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Healthcare Communications

Ranitidine

 

Histamine & Gastric Acid

- Histamine involved in allergic reactions and also gastric acid secretion
- In stomach, acetylcholine (from vagal stimulation) and gastrin stimulate the parietal cells, but their efficacy depends upon simultaneous stimulation by histamine

 

Histamine blockers

- H1 receptors are concerned with allergy; conventional antihistamines block H1 receptors
- H2 receptors in the parietal cell of stomach are involved with acid secretion; thus H2 receptor antagonists inhibit acid secretion
- H2 receptor antagonists reversibly and competitively bind to H2 receptors

 

Chemistry

- Cimetidine, the first H2 blocker for clinical use, like histamine, has an imidazole ring
- Ranitidine does not have an imidazole group, but possesses a substituted furan ring

Pharmacokinetics

- Oral administration
- absorption virtually complete
- Peak levels 1-3 hours
- Extensive hepatic first pass metabolism
- Half life 2-3 hours

 

Dosage
Usual dosage 150 mg b.d. or 300 mg h.s.

Peptic ulcer
150 mg b.d. or 300 mg h.s., till ulcer is healed (or 4-8 weeks if endoscopic assessment is not possible)
Maintenance
150 mg h.s.

Reflux oesophagitis / GERD
150 mg b.d. or 300 mg h.s. for up to 8 weeks

Zollinger Ellison syndrome
150 mg t.I.d. increased to 900 mg daily

 

Indications

- Peptic ulcer Gastric, Duodenal
- GERD / Reflux Oesophagitis
- Stress ulcers; pre-anaesthetic use to prevent acid aspiration syndrome; with NSAIDs

 

Ranitidine in peptic ulcer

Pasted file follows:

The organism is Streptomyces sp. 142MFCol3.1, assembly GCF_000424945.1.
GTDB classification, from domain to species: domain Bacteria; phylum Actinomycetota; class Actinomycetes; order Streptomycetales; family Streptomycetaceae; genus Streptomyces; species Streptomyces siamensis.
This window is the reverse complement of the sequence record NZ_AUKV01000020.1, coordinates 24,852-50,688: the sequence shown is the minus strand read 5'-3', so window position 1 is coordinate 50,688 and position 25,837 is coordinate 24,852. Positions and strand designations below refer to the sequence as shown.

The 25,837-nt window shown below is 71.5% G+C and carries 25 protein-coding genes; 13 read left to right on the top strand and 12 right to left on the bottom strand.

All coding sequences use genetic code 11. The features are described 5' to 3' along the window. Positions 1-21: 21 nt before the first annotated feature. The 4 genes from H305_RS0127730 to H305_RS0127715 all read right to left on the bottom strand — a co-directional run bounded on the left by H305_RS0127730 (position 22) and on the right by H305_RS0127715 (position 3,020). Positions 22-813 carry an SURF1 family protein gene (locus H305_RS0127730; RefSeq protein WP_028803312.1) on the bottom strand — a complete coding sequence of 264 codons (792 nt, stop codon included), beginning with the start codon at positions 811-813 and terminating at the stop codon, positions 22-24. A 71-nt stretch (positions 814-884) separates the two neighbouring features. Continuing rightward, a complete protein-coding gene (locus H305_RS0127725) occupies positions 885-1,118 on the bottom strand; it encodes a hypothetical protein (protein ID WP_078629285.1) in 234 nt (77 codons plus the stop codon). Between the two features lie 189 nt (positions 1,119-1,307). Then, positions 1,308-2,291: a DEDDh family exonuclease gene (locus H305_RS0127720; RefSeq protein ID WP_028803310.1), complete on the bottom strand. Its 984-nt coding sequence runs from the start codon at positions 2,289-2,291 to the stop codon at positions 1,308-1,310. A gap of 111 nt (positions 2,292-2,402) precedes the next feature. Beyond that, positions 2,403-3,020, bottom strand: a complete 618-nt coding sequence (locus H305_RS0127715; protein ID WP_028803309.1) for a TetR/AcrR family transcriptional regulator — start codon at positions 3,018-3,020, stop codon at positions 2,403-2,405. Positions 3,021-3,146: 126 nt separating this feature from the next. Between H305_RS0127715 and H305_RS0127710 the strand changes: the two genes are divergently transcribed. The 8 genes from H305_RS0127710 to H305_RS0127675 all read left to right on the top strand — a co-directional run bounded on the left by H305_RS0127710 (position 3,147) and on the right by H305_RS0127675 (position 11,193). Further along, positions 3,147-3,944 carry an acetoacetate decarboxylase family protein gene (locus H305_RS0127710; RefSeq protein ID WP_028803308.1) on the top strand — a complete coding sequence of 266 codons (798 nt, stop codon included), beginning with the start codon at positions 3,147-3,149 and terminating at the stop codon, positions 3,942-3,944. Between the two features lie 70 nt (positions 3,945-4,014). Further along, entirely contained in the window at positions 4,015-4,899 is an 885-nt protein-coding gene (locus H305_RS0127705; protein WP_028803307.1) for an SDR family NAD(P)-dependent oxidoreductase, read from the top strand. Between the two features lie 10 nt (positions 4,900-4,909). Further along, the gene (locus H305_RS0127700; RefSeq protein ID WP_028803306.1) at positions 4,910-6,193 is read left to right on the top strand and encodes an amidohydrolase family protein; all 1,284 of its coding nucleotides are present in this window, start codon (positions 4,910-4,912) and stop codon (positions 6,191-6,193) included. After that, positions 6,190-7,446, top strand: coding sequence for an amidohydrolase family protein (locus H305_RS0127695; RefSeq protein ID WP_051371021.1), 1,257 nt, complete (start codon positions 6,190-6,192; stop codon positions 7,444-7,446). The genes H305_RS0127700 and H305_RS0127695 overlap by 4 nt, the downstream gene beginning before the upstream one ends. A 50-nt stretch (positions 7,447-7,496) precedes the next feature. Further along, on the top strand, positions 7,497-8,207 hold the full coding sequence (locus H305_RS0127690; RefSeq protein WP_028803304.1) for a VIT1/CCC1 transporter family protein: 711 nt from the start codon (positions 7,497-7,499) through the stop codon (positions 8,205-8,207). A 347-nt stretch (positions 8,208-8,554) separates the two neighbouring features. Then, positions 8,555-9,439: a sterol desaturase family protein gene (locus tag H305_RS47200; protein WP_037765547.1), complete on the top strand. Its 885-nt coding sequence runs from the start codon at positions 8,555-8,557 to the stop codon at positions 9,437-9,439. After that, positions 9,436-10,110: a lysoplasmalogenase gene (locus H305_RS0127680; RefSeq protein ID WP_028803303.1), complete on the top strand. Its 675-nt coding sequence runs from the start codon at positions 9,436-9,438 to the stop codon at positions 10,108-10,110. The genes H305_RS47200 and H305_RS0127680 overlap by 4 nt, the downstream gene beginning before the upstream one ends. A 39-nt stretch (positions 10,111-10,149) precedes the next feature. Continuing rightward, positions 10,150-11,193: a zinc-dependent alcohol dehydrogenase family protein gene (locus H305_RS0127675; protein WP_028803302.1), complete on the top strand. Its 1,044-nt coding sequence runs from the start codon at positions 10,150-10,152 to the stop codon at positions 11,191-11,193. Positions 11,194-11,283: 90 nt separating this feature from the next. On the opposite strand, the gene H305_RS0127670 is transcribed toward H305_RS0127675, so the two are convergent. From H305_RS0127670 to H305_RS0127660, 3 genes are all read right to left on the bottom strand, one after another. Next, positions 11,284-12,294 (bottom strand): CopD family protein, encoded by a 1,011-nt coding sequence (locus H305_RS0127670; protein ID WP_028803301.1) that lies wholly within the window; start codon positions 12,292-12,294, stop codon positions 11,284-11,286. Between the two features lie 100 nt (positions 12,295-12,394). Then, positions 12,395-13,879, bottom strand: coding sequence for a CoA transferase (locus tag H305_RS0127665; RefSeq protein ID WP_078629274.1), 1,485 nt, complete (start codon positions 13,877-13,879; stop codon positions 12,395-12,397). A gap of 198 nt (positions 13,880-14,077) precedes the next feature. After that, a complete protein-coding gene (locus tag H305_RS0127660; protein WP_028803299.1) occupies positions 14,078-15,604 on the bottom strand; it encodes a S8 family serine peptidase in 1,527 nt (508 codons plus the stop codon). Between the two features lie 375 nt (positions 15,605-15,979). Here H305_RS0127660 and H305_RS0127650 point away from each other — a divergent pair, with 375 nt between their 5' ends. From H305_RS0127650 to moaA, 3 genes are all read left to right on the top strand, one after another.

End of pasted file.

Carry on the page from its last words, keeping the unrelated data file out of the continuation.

- Inhibits acid secretion, facilitates ulcer healing
- Effective in gastric and duodenal ulcers
- Good healing rates (» 90%)
- Safe on long term administration over many years
- Time tested and widely documented

 

Tolerability

- Well tolerated
- Adverse effects (3% approx.) include skin rash, headache and dizziness
- Avoids problems of gynaecomastia and impotence associated with cimetidine

 

Advantages over cimetidine

- Ranitidine is more potent than cimetidine
- Cimetidine blocks androgen receptors and is associated with gynaecomastia and impotence; ranitidine has no such effects
- CNS adverse effects are less frequent with ranitidine than cimetidine
- Cimetidine binds to cytochrome P-450 causing drug interactions with phenytoin, theophylline, propranolol, diazepam, etc.; these are less with ranitidine

 

 

Advantages over newer H2 blockers

- Newer agents have no major benefits over ranitidine
- Among H2 antagonists, ranitidine has become the standard agent, others may be described as “me-too” agents
- Ranitidine is more extensively tried and documented than newer compounds

 

Status vis-a-vis Proton Pump Inhibitors

- Proton pump inhibitors provide potent acid inhibition; ranitidine may be used in situations where less potency is adequate
- Ranitidine can be employed in patients who cannot be administered proton pump inhibitors

 

Salient Features

- Established as the front line agent amongst H2 receptor antagonists
- Extensively used and documented, i.e., efficacy and safety well established
- Useful in peptic ulcer, GERD, with NSAIDs, to prevent acid aspiration syndrome, stress ulcers, Zollinger Ellison syndrome
- Convenient o.d. dosing